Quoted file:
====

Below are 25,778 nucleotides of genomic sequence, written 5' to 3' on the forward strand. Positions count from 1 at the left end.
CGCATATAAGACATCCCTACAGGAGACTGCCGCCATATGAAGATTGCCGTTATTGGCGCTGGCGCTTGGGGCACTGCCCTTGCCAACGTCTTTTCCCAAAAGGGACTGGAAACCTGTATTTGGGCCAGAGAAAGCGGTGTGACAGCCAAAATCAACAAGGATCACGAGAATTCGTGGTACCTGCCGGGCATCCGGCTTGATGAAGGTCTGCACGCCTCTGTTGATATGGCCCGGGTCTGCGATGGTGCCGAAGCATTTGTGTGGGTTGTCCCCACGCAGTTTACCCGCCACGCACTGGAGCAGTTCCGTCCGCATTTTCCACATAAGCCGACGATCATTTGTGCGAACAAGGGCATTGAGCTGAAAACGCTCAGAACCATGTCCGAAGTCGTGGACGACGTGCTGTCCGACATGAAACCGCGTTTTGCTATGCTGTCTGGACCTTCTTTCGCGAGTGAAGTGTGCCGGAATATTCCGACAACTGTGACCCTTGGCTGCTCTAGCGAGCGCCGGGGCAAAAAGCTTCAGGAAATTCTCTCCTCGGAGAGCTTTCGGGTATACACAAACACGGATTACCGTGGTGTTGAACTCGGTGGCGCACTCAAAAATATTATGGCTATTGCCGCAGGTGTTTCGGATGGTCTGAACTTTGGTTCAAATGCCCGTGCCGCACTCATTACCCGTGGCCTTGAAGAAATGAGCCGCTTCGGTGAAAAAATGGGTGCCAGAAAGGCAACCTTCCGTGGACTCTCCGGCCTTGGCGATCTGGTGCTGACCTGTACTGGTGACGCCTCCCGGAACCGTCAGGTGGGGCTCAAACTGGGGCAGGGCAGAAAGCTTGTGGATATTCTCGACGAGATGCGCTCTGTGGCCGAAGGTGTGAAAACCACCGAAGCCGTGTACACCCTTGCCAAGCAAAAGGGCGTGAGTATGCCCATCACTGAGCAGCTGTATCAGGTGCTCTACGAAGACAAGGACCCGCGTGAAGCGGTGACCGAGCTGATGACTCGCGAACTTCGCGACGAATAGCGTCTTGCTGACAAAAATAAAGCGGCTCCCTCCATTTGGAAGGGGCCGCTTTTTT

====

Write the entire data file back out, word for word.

Below are 25,778 nucleotides of genomic sequence, written 5' to 3' on the forward strand. Positions count from 1 at the left end.
CGCATATAAGACATCCCTACAGGAGACTGCCGCCATATGAAGATTGCCGTTATTGGCGCTGGCGCTTGGGGCACTGCCCTTGCCAACGTCTTTTCCCAAAAGGGACTGGAAACCTGTATTTGGGCCAGAGAAAGCGGTGTGACAGCCAAAATCAACAAGGATCACGAGAATTCGTGGTACCTGCCGGGCATCCGGCTTGATGAAGGTCTGCACGCCTCTGTTGATATGGCCCGGGTCTGCGATGGTGCCGAAGCATTTGTGTGGGTTGTCCCCACGCAGTTTACCCGCCACGCACTGGAGCAGTTCCGTCCGCATTTTCCACATAAGCCGACGATCATTTGTGCGAACAAGGGCATTGAGCTGAAAACGCTCAGAACCATGTCCGAAGTCGTGGACGACGTGCTGTCCGACATGAAACCGCGTTTTGCTATGCTGTCTGGACCTTCTTTCGCGAGTGAAGTGTGCCGGAATATTCCGACAACTGTGACCCTTGGCTGCTCTAGCGAGCGCCGGGGCAAAAAGCTTCAGGAAATTCTCTCCTCGGAGAGCTTTCGGGTATACACAAACACGGATTACCGTGGTGTTGAACTCGGTGGCGCACTCAAAAATATTATGGCTATTGCCGCAGGTGTTTCGGATGGTCTGAACTTTGGTTCAAATGCCCGTGCCGCACTCATTACCCGTGGCCTTGAAGAAATGAGCCGCTTCGGTGAAAAAATGGGTGCCAGAAAGGCAACCTTCCGTGGACTCTCCGGCCTTGGCGATCTGGTGCTGACCTGTACTGGTGACGCCTCCCGGAACCGTCAGGTGGGGCTCAAACTGGGGCAGGGCAGAAAGCTTGTGGATATTCTCGACGAGATGCGCTCTGTGGCCGAAGGTGTGAAAACCACCGAAGCCGTGTACACCCTTGCCAAGCAAAAGGGCGTGAGTATGCCCATCACTGAGCAGCTGTATCAGGTGCTCTACGAAGACAAGGACCCGCGTGAAGCGGTGACCGAGCTGATGACTCGCGAACTTCGCGACGAATAGCGTCTTGCTGACAAAAATAAAGCGGCTCCCTCCATTTGGAAGGGGCCGCTTTTTT